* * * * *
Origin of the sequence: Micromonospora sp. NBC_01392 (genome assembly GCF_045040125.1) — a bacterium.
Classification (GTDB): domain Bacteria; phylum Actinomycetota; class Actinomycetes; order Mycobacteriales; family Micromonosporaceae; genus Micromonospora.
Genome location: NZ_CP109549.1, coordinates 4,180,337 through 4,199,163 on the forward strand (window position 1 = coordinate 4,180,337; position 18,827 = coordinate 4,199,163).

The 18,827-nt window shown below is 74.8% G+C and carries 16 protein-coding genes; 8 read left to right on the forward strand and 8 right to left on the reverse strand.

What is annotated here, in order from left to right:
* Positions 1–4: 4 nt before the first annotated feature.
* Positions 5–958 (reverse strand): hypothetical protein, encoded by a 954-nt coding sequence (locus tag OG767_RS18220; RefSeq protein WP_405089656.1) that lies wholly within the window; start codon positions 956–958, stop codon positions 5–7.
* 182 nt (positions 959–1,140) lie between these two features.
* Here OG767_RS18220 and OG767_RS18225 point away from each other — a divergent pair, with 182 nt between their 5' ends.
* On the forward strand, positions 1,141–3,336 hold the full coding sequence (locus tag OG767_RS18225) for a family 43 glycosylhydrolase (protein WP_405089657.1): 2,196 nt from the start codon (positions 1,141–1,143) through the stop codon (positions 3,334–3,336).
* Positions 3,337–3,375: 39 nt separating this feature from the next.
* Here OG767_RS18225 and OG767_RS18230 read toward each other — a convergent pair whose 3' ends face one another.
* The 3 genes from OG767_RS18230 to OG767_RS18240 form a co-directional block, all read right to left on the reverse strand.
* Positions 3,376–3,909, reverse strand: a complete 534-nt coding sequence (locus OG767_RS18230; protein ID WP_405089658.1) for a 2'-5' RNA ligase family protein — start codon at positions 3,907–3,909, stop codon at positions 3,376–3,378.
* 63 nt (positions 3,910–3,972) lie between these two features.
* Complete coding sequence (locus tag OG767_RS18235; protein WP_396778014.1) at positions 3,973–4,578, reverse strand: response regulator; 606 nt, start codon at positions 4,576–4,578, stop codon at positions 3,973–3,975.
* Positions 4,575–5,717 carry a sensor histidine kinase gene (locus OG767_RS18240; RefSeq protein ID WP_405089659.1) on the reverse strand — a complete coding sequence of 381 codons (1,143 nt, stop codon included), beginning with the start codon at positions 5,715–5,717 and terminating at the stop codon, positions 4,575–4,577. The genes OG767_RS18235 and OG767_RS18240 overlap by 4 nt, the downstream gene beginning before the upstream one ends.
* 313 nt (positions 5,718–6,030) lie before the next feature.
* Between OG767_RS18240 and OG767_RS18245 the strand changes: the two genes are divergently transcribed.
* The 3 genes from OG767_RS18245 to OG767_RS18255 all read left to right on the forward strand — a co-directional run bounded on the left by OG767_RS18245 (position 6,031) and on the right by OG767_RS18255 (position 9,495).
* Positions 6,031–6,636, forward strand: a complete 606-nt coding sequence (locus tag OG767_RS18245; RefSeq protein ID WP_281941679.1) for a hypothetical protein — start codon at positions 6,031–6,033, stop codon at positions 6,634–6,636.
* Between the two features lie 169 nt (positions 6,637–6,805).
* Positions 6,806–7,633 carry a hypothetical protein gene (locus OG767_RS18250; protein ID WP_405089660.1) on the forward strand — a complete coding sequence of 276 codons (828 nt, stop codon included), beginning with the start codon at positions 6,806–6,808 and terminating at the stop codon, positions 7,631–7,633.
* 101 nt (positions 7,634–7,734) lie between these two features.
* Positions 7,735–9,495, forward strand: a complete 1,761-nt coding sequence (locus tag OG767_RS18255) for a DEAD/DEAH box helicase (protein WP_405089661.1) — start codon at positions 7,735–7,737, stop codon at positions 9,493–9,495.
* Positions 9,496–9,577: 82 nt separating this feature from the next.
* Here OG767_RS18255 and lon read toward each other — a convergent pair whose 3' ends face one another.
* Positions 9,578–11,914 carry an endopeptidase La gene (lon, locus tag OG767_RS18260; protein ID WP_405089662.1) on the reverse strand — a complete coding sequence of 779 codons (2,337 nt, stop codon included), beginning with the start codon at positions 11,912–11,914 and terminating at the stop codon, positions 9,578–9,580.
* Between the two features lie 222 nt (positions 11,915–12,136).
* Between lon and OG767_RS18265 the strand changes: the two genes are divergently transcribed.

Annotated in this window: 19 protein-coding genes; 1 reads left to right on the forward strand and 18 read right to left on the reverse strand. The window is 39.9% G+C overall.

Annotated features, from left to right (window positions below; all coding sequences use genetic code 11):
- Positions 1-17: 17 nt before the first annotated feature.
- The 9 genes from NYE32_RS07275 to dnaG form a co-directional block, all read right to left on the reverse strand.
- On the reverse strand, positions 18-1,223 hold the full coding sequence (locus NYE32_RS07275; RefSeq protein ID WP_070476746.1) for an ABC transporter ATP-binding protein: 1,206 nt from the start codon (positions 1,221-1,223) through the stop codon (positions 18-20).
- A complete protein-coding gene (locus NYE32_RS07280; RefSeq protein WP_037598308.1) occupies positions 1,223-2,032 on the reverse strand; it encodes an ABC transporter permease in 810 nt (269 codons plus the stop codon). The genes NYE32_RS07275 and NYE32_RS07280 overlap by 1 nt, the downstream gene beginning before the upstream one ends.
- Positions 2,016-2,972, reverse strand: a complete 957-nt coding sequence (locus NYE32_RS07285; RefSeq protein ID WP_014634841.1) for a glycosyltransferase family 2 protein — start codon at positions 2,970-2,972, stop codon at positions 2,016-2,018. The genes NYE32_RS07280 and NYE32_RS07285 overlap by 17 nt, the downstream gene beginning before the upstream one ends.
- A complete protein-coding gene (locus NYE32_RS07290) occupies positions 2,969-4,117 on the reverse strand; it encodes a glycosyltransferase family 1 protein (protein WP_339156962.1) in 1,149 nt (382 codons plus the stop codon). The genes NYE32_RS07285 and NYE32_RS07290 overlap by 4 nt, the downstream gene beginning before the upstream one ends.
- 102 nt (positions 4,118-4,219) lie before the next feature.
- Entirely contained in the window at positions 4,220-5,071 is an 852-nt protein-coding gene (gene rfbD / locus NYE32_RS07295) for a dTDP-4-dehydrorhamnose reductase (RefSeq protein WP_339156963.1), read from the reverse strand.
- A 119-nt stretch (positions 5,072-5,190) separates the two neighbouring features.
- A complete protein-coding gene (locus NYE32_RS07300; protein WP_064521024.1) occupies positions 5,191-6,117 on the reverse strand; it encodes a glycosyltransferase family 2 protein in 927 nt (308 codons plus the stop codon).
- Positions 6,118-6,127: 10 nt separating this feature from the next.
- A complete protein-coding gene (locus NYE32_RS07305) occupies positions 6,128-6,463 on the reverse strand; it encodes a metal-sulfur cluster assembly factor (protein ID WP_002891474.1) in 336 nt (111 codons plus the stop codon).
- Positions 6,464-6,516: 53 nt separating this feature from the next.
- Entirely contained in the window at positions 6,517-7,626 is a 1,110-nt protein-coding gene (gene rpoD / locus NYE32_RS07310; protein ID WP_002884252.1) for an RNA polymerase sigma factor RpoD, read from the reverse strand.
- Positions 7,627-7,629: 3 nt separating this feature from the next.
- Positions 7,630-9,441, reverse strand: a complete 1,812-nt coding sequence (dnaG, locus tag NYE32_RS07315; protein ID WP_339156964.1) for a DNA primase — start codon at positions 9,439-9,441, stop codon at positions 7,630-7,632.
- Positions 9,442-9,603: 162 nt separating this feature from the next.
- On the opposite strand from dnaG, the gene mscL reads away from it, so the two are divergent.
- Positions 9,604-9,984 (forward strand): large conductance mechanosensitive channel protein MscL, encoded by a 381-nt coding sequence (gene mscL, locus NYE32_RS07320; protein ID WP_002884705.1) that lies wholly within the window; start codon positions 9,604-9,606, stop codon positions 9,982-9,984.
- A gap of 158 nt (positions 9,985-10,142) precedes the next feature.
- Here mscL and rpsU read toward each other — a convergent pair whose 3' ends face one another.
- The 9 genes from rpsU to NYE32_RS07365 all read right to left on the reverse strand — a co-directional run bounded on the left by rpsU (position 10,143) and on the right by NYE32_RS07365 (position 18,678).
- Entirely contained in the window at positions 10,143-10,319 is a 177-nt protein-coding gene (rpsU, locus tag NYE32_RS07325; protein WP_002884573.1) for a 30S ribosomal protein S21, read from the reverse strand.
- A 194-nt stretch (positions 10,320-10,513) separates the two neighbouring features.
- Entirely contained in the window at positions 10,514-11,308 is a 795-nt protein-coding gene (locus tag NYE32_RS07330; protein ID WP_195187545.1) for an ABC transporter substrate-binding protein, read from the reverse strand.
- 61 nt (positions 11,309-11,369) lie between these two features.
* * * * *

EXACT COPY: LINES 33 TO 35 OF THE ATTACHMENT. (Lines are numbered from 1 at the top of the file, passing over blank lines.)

- Positions 1-17: 17 nt before the first annotated feature.
- The 9 genes from NYE32_RS07275 to dnaG form a co-directional block, all read right to left on the reverse strand.
- On the reverse strand, positions 18-1,223 hold the full coding sequence (locus NYE32_RS07275; RefSeq protein ID WP_070476746.1) for an ABC transporter ATP-binding protein: 1,206 nt from the start codon (positions 1,221-1,223) through the stop codon (positions 18-20).